This mobilisation takes place under the unifying banner “to change everything we need everyone”. Marches, events and rallies will take place across the globe including cities in Bangaldesh, Brazil, Burundi, Guyana, India, Nigeria, Papua New Guinea, the Philippines, South Africa, the UK and many more.
The largest People’s Climate March will take place in New York City where hundreds of thousands are expected to hit the streets to tell government leaders it’s time for action not words.
Anglican and faith leaders will be among them, calling on world leaders to make decisions that benefit the most vulnerable. The Anglican Alliance will be sharing news from the Climate March, as well as from the inter-faith events in the build up to the UN Climate Summit.
People from across the planet will be making sure that leaders gathered in New York know the demand for action comes from every corner. It has been said that this is the first truly global problem, and it has spawned the first truly global movement.
Find out more about the faith group involvement at the People’s Climate March in New York at http://peoplesclimate.org/faith/ and join us on 58th Street in New York to start the March together!
This international mobilisation demonstrates the growing momentum of the increasingly diverse movement pushing for an economy that works for people and the planet; a world safe from the devastating effects of climate change with clean air, clean water, and healthy communities.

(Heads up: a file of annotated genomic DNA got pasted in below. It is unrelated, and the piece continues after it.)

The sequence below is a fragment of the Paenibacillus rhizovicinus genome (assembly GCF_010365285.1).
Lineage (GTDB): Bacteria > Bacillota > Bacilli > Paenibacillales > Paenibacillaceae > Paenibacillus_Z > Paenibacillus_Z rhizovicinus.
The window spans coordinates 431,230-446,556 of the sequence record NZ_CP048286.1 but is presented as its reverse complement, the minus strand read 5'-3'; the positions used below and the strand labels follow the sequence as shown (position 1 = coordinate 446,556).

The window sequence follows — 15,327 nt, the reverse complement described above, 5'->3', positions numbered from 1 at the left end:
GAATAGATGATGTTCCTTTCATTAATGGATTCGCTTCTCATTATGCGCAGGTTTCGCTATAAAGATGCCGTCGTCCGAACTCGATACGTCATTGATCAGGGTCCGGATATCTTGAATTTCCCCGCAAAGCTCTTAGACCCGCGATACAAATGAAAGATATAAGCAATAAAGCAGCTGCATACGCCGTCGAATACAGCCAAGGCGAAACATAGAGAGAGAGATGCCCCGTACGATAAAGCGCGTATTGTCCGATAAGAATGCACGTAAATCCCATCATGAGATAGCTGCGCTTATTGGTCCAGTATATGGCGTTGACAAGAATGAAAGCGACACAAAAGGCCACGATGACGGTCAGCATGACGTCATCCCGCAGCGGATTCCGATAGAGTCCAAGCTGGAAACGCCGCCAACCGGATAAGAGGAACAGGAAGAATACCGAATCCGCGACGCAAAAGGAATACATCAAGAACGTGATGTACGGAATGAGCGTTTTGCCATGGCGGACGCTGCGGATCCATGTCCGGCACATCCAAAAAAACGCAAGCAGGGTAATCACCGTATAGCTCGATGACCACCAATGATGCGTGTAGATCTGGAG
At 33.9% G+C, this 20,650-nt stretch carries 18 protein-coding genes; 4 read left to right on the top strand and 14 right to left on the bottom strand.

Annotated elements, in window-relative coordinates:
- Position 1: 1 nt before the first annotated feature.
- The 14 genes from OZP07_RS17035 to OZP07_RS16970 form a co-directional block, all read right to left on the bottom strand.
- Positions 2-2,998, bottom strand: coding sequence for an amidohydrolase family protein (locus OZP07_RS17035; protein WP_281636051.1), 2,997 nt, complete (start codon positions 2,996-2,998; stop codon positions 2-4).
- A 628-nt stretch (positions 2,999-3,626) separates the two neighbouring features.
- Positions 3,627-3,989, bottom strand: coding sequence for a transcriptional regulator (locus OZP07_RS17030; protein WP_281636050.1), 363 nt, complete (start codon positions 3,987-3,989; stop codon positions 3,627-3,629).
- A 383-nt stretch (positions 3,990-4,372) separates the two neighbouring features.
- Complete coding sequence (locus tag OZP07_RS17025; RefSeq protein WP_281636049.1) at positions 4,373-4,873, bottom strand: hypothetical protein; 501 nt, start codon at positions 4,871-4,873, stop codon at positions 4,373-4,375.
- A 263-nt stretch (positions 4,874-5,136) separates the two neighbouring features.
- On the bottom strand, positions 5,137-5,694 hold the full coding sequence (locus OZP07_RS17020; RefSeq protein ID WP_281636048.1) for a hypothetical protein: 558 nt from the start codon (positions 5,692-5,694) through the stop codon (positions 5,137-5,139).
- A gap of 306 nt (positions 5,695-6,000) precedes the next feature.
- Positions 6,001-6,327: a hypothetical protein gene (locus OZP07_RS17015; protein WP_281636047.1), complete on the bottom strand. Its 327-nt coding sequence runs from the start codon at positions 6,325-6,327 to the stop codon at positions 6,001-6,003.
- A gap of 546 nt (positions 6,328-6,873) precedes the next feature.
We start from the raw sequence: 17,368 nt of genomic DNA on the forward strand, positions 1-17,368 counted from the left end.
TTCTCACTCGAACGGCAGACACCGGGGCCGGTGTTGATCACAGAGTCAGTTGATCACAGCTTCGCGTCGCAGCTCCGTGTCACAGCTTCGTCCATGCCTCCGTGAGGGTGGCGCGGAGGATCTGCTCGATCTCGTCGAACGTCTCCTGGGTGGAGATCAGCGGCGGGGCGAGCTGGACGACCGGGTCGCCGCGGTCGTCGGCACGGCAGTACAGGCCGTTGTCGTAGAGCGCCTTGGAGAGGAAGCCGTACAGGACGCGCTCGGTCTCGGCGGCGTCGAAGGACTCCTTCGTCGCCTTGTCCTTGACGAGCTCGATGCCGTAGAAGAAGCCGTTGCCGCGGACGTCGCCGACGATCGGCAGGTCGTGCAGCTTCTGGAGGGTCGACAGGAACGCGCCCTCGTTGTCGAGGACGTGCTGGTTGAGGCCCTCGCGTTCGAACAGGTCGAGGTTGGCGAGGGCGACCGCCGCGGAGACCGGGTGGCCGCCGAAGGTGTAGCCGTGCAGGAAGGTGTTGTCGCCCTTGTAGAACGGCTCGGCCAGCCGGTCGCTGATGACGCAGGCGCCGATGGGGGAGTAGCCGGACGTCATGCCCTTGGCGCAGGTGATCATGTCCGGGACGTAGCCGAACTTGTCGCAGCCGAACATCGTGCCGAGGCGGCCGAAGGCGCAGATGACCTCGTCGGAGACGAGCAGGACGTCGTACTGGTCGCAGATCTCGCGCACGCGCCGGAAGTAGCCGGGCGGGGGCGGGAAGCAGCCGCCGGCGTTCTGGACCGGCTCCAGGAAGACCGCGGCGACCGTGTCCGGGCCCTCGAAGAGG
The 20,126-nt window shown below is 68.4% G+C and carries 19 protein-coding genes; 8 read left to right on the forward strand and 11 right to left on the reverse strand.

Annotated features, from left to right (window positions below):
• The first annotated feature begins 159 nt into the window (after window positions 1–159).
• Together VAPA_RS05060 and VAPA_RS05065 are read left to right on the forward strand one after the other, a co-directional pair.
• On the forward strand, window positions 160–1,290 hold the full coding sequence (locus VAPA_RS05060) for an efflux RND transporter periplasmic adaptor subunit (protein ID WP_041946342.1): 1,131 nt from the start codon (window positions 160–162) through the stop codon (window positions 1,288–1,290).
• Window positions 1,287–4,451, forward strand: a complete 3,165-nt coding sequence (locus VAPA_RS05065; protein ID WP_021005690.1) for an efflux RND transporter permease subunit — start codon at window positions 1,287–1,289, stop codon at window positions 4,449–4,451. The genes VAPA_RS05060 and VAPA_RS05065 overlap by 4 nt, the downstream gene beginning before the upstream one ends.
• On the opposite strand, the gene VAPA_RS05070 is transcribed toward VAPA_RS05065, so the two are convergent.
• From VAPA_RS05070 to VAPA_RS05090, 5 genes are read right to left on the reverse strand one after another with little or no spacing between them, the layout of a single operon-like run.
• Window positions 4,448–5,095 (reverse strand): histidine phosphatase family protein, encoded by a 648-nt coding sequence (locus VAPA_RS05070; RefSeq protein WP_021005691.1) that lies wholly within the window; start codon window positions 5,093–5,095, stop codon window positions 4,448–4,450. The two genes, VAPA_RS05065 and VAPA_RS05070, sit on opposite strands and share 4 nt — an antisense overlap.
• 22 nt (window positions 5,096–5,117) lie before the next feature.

Marches take place just days ahead of UN Secretary General Ban Ki-moon’s historic Climate Summit, where government leaders from around the world are expected to signal that climate change is back on top of the political agenda.
The Anglican Alliance is working with churches across Australia and the Pacific to build on the momentum around the UN Climate Summit and focus attention towards the G20, which is being held in Brisbane, Australia, in November this year.
Tagolyn Kabekabe, the Alliance’s Regional Facilitator for the Pacific, has been leading on the Oceans of Justice campaign, which is asking the Australian Government to put climate change on the G20 agenda. She said:
“We’ll be looking to the G20 to accelerate the ongoing transition from fossil fuels to renewable energies, as part of a global effort to tackle dangerous climate change and secure the new jobs, clean air and economic benefits their nations demand.”
Pacific Islands face a particularly perilous outlook as sea levels rise, destroying homes, crops and livelihoods. Islanders are calling for worldwide support on the Oceans of Justice petition so that they can hand the Australian Government a legitimate and clear ask for action on climate change at the G20.
With climate action increasingly acknowledged as a “no-brainer”, global public mobilisations, like those planned for this weekend, will continue as long as governments fail to take concrete steps on the journey to create the fairer, cleaner, and safer world.
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In the picture: Children join the People’s Climate March in Dhaka, Bangladesh
Credit: People’s Climate, Creative Commons License